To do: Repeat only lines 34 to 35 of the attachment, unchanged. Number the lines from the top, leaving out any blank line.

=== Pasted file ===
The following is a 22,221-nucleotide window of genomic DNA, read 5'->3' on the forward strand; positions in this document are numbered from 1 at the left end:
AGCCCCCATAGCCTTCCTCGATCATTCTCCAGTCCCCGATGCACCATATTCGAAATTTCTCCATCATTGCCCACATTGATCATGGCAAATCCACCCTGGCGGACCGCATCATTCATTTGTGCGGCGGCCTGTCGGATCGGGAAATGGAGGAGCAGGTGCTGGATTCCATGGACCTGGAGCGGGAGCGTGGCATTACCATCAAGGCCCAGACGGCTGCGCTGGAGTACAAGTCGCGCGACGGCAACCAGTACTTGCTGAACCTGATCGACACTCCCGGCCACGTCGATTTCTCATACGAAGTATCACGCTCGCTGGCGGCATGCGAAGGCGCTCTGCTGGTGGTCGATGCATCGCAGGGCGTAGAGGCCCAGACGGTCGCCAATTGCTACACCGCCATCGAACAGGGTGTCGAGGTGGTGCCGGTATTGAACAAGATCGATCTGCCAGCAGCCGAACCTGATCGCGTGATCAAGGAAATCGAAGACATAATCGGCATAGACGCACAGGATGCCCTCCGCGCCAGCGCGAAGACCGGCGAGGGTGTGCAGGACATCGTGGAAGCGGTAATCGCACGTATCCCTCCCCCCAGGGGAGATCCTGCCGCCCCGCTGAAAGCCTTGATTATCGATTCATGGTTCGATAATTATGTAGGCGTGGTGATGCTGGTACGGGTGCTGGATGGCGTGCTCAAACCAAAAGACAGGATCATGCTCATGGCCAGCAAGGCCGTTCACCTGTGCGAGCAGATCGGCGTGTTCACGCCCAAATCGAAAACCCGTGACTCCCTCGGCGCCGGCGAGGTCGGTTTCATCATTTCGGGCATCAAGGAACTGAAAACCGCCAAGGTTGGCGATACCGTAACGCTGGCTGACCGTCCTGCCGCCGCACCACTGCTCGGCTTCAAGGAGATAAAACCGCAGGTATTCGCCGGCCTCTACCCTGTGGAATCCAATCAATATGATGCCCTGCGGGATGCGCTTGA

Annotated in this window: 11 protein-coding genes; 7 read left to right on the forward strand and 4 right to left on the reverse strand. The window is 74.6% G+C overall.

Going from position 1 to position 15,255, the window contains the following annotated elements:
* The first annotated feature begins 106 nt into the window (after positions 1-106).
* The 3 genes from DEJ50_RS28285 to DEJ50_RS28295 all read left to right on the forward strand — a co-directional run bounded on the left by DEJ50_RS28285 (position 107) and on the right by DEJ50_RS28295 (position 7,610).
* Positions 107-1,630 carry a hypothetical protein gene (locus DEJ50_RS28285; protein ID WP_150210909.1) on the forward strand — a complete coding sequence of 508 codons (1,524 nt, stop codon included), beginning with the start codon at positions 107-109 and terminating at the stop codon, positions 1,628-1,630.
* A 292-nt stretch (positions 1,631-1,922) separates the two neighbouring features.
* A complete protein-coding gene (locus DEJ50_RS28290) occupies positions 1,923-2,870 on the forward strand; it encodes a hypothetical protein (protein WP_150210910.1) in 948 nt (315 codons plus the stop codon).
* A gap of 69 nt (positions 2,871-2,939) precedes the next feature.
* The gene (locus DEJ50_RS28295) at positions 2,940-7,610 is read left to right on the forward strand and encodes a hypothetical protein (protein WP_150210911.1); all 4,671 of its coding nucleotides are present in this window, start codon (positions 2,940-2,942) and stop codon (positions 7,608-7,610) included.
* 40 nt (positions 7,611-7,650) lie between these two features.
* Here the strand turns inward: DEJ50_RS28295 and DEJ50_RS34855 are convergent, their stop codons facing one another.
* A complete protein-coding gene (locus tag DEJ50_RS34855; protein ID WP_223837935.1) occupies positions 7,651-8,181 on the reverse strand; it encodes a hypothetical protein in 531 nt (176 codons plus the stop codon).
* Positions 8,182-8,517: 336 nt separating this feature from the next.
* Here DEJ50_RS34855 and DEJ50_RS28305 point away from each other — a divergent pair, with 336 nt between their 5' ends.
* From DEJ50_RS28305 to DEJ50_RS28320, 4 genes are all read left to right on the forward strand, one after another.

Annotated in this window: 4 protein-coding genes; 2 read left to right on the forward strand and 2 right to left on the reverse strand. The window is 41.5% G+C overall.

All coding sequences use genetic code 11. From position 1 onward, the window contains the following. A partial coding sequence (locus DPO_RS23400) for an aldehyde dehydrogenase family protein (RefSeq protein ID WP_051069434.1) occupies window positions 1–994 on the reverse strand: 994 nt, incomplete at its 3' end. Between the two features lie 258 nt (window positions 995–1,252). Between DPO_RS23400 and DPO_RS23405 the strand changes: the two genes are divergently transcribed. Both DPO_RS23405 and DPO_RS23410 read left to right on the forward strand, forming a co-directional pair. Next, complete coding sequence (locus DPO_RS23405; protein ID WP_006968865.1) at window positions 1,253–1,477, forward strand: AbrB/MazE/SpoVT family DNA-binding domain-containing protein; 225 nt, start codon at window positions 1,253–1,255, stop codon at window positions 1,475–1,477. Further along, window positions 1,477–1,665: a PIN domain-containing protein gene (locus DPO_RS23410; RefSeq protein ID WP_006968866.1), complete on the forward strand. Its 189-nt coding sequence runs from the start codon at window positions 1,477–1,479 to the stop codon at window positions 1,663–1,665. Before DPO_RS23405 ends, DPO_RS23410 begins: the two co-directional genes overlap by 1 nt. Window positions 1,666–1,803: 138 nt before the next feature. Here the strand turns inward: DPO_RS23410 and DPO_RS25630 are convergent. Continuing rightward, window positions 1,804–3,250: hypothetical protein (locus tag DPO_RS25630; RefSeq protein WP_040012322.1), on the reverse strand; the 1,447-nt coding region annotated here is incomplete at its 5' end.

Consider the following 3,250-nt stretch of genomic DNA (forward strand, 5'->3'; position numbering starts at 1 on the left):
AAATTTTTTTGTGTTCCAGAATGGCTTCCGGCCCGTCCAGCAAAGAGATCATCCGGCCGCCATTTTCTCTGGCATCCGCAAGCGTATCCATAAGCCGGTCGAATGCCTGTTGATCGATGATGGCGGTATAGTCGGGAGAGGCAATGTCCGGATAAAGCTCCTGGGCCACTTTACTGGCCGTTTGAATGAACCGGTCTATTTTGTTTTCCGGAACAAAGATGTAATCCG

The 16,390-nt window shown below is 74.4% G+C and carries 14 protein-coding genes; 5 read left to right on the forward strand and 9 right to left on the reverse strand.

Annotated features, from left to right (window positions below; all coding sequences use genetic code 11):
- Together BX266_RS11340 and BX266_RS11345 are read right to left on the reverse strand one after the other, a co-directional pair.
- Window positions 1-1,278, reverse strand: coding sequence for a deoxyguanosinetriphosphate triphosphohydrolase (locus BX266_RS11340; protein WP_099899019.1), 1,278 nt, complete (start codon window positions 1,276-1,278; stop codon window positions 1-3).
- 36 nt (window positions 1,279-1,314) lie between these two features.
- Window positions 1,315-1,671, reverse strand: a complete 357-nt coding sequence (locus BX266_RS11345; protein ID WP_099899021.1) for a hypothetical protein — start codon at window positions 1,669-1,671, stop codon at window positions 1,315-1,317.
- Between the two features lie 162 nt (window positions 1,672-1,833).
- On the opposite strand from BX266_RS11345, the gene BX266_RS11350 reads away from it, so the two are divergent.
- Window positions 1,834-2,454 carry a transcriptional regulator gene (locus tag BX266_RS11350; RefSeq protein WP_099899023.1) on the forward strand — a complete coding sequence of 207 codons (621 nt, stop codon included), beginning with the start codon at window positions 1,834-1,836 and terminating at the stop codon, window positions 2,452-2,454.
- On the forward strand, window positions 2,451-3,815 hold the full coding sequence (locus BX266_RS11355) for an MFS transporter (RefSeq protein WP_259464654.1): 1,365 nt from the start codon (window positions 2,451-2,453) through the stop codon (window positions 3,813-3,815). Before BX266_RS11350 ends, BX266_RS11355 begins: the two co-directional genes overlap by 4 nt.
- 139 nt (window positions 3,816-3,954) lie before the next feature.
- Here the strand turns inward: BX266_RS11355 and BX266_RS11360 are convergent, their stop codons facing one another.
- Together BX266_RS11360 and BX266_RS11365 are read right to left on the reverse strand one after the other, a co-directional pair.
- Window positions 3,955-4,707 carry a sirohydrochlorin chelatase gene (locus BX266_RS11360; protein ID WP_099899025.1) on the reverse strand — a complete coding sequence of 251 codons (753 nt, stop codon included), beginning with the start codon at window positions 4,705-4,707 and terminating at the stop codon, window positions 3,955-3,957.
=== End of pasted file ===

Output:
- Together BX266_RS11360 and BX266_RS11365 are read right to left on the reverse strand one after the other, a co-directional pair.
- Window positions 3,955-4,707 carry a sirohydrochlorin chelatase gene (locus BX266_RS11360; protein ID WP_099899025.1) on the reverse strand — a complete coding sequence of 251 codons (753 nt, stop codon included), beginning with the start codon at window positions 4,705-4,707 and terminating at the stop codon, window positions 3,955-3,957.